The cookbook advises that the spice preparations make all the difference to the flavours of the finished dish. Having now made the dish I can report it also gives me an altogether different appreciation of eating it too. Coriander seeds, cinnamon, red chillies, cloves, peppercorns, bay leaves & cumin seeds are all tossed in a pan & fried to create a garam masala for the upper flavour. Unfortunately, on my first attempt, I set the heat too high causing it to burn, having to re-prep & do it all again….not the best start on a tired Friday evening
Cumin seeds cooked with onion form a base note and these are fried separately (Note – 2 pans!) with tomatoes followed by ginger, salt, red chilli powder, turmeric and sugar. I thought this was a simple dish of essentially 3 tins of chickpeas & some other spicy stuff but it is a very sophisticated and complex dish, with layers of flavours
The chickpeas are boiled in a large pan (that’s 3!) & I think this is where my dish went slightly wrong. I added additional warm water (as instructed) to my boiled chickpeas that had been left in their cooking water when adding the garam masala and cumin/onion mix. Ultimately it left the dish overly wet despite the additional cooking time employed
The consistency of the dish failed to live up their restaurant standard but the taste sensation was most definitely on the money. A point worth mentioning here, is this is a super cheap meal to make. With tins of chickpeas 50p a pop or less, it is fantastic food for a low outlay. We also had half left over which we took ‘en-flask’ to our annual salmon jumping expedition the following day. I can’t begin to tell you how wonderful it was 2nd time round, sitting by Stainforth Falls on a cold Saturday afternoon, with the chilli heat ‘warming me cockles’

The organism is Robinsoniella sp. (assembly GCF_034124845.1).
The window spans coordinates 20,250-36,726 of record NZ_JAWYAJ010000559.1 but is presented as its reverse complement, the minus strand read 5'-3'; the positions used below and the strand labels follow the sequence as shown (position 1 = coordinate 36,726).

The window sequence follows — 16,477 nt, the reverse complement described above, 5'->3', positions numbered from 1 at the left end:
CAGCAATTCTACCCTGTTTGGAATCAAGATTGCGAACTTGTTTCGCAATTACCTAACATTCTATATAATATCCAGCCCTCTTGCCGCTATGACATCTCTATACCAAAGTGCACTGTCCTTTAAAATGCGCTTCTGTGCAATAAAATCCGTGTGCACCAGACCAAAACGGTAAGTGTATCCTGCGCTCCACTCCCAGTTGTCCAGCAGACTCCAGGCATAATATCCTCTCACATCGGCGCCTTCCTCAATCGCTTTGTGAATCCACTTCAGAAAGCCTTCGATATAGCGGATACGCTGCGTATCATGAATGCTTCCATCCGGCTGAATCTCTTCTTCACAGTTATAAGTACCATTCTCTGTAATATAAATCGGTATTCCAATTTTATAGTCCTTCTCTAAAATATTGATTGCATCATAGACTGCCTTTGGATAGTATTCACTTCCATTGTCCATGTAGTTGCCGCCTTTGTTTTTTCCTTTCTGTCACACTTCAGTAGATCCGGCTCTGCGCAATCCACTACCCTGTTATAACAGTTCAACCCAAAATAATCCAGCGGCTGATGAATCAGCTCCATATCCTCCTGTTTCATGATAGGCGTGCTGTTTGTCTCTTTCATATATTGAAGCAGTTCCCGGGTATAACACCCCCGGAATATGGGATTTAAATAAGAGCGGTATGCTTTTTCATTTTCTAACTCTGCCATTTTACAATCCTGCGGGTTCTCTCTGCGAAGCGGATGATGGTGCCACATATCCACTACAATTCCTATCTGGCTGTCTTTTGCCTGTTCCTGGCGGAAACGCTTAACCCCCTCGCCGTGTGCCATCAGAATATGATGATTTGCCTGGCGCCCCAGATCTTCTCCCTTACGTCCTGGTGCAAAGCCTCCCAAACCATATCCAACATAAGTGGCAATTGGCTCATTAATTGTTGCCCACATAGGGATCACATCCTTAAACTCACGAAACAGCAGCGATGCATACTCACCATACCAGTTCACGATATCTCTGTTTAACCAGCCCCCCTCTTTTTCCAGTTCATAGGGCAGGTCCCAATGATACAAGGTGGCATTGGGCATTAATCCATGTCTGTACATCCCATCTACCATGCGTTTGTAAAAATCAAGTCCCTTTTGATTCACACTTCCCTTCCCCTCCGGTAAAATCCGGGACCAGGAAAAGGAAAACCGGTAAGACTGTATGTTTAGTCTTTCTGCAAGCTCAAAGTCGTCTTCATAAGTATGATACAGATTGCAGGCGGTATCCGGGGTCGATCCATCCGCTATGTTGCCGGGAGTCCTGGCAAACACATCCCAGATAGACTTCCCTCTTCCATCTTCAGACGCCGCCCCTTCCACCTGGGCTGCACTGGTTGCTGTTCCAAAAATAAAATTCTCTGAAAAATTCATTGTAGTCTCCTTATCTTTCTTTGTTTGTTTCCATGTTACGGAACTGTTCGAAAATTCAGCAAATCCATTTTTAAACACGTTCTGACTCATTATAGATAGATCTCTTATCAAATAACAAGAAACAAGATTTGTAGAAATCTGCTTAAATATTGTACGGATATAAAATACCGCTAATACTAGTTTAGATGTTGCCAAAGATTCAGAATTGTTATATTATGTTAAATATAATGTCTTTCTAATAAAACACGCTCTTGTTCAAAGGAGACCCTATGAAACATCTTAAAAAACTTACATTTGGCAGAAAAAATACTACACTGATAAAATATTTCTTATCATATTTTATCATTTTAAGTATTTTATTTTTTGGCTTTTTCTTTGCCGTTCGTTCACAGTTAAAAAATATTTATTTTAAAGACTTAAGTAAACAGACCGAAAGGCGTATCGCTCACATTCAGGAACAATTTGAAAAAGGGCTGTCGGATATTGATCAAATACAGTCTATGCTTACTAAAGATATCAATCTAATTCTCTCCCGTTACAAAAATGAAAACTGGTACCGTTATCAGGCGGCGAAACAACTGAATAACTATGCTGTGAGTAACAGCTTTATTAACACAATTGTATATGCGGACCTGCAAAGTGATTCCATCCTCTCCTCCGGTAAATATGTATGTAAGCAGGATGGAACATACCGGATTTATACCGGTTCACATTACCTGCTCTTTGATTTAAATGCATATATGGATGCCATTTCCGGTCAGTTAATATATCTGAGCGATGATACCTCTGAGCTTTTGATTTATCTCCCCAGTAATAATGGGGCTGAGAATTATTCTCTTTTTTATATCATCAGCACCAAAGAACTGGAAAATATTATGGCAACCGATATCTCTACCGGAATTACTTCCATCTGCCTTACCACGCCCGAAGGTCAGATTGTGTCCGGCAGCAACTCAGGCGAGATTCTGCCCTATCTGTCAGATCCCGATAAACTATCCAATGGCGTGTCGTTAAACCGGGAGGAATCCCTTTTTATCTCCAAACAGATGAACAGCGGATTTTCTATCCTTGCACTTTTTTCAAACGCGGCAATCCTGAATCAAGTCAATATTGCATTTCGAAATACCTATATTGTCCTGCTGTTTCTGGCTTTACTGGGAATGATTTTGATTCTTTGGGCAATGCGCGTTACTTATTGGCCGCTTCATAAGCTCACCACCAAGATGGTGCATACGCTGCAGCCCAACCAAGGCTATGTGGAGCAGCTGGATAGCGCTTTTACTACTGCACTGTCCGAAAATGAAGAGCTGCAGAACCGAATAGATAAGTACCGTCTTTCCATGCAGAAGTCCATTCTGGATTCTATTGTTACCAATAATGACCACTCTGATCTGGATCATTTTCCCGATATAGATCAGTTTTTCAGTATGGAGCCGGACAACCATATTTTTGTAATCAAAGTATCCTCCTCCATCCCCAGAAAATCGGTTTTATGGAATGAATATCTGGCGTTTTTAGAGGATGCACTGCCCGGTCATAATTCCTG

This is fast becoming our ‘go to’ place for a tasty dinner when I don’t feel like cooking.
Jeera is a Bangladeshi restaurant in Crich which is a small village perched on a hill in Derbyshire. Crich is probably best known for being the location for ITV’s ‘Peak Practice’ and it’s also the home of the ‘National Tramway Museum’.
Truth be known Crich is a village we would really like to live in, it has several proper pubs, a handful of shops and our favourite artisan bakery, The Loaf. The Loaf serves excellent Pizza cooked in the bread oven, but only on a Wednesday, so we will review that another (Wednes)day.
Having a 10 year old we tend to eat early, so we are often the only diners in the restaurant, but it gets busier later in the evening. Tonight we sat in the bright, early evening sun and ate crispy poppadums with some super pickles. We then had rich Lamb Bhuna, a Chicken Rezala that’s packed with tiny green chillies, plus a milder Chicken Tikka Masala to please the boy. We had rice, hot buttery naan and a couple of drinks each. Everything was excellent and we can’t fault the attentive service.
The bill came to £45 and we are now happily all home before dark so we can watch a movie before bed.
Claire, Ed and George from Thingswemake